1. Brian Sabean, San Francisco Giants: Sabean made three deals, including a deal for the best available hitter (Carlos Beltran) and two minor deals that added infield depth (Jeff Keppinger and Orlando Cabrera).

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Grady SizemoreAP Photo/Mark DuncanGrady Sizemore's return has provided a big boost -- offensively and defensively.
The Cleveland Indians were quiet this past offseason. No sexy free-agent signings, no wheeling and dealing. When I arrived to Indians camp in spring training, I spent considerable time with rookie GM Chris Antonetti and second-year manager Manny Acta. Both were convinced that if everything went as planned the Indians could contend as early as this season -- even though this was a team that hadn’t had a winning record since 2007 and had lost 93 games in 2010 and 97 in 2009. Contending? Really? How?

Antonetti, one of the youngest and brightest GMs in baseball, broke it down this way for me on that hot Arizona March day: "To contend we need the following to happen: (1) We need our key players to get healthy, specifically Grady Sizemore, Carlos Santana, Asdrubal Cabrera and Travis Hafner; (2) We need our other young players on the roster to continue their development with meaningful contributions on the field. This list of players includes Justin Masterson, Carlos Carrasco, Josh Tomlin, Chris Perez, Michael Brantley, Matt LaPorta and our young bullpen arms; (3) We need our veterans to contribute and provide leadership on the field and in the clubhouse, including Orlando Cabrera, Sizemore and Hafner."

Check, check and check, Mr. Antonetti.

This Indians team is not only contending but has the best record in the American League. Are they for real? Yes, they’re for real. I’m not saying they’re going to win the division, but what I am saying is that if they stay healthy, this team will contend into September and should win more games than they lose. The main reason this team is for real is the pitching and defense. The starting pitching is solid, the bullpen underrated and the infield defense is the best the Indians have seen since Jim Thome, Roberto Alomar, Omar Vizquel and Travis Fryman played together.

[+] EnlargeJosh Tomlin
Otto Greule Jr/Getty ImagesJosh Tomlin is 4-1 with a 2.43 ERA and a 0.81 WHIP through six starts this season.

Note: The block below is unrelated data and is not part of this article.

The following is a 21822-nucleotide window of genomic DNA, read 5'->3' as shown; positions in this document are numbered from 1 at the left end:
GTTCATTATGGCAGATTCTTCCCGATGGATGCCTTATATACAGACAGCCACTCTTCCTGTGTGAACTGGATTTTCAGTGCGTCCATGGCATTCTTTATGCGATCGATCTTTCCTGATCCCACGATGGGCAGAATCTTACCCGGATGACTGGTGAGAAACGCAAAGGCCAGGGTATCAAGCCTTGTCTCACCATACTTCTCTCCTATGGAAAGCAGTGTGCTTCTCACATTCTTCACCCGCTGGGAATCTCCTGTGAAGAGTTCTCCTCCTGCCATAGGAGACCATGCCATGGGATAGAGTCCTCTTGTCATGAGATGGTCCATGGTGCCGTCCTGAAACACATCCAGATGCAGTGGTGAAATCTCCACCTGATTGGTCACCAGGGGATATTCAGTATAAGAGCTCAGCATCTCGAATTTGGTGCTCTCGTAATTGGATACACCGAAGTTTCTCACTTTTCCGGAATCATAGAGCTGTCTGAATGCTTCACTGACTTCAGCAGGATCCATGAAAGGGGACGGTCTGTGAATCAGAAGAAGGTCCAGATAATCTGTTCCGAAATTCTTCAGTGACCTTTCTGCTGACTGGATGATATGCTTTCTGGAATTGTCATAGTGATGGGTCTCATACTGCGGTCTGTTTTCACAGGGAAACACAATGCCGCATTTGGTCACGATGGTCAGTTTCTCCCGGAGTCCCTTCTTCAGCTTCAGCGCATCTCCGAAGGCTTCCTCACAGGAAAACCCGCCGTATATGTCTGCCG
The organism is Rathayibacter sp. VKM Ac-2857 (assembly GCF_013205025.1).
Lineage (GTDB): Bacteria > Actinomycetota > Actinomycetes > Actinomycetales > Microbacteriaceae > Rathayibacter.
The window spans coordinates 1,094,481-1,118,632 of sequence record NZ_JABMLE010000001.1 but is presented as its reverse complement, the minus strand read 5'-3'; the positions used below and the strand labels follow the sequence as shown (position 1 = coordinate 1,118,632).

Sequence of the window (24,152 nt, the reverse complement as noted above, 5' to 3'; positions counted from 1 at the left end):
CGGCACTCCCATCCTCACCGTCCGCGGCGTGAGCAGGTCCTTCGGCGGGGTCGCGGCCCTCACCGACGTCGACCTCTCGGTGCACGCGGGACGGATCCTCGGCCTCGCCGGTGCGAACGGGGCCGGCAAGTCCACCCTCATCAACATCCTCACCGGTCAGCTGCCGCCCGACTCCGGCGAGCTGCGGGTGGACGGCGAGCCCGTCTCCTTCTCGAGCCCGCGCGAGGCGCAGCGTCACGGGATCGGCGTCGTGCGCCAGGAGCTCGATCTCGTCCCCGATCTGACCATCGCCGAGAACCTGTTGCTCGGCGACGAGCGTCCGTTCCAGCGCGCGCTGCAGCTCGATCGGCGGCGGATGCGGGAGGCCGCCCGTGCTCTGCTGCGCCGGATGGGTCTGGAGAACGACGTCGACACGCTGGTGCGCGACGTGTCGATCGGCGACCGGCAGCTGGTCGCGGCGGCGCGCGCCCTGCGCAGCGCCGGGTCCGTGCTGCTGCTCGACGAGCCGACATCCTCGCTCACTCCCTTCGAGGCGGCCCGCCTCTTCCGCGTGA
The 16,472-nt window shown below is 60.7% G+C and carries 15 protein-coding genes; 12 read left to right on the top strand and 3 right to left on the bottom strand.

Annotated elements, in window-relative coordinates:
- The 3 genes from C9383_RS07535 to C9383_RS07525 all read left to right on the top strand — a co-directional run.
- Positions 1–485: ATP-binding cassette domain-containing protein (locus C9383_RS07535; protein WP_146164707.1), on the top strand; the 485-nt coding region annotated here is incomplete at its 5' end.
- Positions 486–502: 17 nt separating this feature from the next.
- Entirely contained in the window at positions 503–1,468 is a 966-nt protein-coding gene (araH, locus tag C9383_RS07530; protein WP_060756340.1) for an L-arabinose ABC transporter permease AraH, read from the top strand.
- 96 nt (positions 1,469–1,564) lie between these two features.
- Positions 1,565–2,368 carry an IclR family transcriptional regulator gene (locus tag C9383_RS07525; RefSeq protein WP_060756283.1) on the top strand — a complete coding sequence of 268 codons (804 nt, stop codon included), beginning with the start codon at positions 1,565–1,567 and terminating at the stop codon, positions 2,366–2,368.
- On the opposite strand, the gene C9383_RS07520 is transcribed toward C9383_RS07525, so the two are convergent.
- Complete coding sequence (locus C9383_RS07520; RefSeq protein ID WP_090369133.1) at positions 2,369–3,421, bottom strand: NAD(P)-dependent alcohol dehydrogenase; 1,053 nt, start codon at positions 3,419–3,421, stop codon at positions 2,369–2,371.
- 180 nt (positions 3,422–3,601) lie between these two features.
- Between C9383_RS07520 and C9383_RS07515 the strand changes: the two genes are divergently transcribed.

The starting rotation is led by Fausto Carmona, who won 13 games last year and is capable of winning 13-16 again this season. Masterson, one of the pitchers acquired in the Victor Martinez trade with Boston, is emerging as a solid No. 2 behind Carmona. Masterson has great size and stuff. His four-seam fastball goes up to 97 mph while the two-seamer sits between 89-94. He mixes in a slider and change from a deceptive lower arm angle and has great downward bite. His command in the lower part of the strike zone has improved due to the fact he solidified his delivery. Most importantly, Masterson continues to develop the understanding of how to best utilize his stuff to attack left-handed hitters, a weakness throughout his career. Masterson has quickly become one of the better pitchers in the league, starting 5-0 with a 2.11 ERA.

Carrasco just spent time on the DL for the first time in his career, but the Indians are not concerned as he is set to return to the rotation this week. In my discussions with Shin-Soo Choo, Santana and Acta, they raved about Carrasco’s potential. They think he’ll develop into a 15-game winner. That brings us to Josh Tomlin, who wins everywhere he goes. His minor league career record is 54-21 and his major league career record is 10-5, including 4-1 this year. Here is Antonetti’s scouting report on Tomlin that he gave me this week: "Great competitor. Won’t beat himself. Pounds the zone. Good four-pitch mix. Understands how to pitch and get hitters out." No argument from me. He might not chalk up a lot of strikeouts each night, but he’ll get the groundballs and get the outs to win games.

That brings us to the infield defense. When you have a rotation that pounds the lower part of the strike zone, but doesn’t always miss bats, then you better catch the ball in the infield with range. This infield catches the ball with range. Jack Hannahan, the journeyman infielder, has done a tremendous job defensively at third base, catching everything with soft hands and an accurate arm. Asdrubal Cabrera is quickly becoming one of the best all-around shortstops in the American league, a very good offensive and defensive shortstop with power, quick hands and feet and a strong arm from the hole. He also has great baseball instincts. He exchanges the ball from glove to release as quickly as anyone. Orlando Cabrera was the one major free-agent signed by Antonetti this offseason and here’s his assessment of Cabrera: "He has made an impact both on the field and in the clubhouse. He has great baseball intelligence and understands what it takes to win." In fact, it seems wherever Cabrera goes his teams win (see: Reds, Twins, Red Sox).

Behind the plate Santana has helped lead the Indians' staff to the third-best ERA in the AL. He has well above-average arm strength and eventually will be able to stop the running game when he gets more experience. He’s off to a slow start with the bat, but he can hit and hit with power from both sides of the plate. He’s a legit future All-Star.

The outfield defense matches the infield defense. Choo is one of the best right fielders in baseball. He gets great jumps, angles on balls and has a strong arm. He can also hit and hit with power. Sizemore is back diving for baseballs and Brantley covers everything in left field like a center fielder. Not a lot of balls are going to be falling in the the gaps at Progressive Field this summer.

The Indians' starting pitchers are pitching deep into games, their offense has put up quality at-bats and has manufactured runs in a variety of ways, thanks to the shrewd managing of Acta, and the bullpen has done a great job of closing games when they get leads as closer Chris Perez has saved 10 of 11 opportunities while Tony Sipp, Vinnie Pestano and Rafael Perez all have ERAs under 2 setting him up.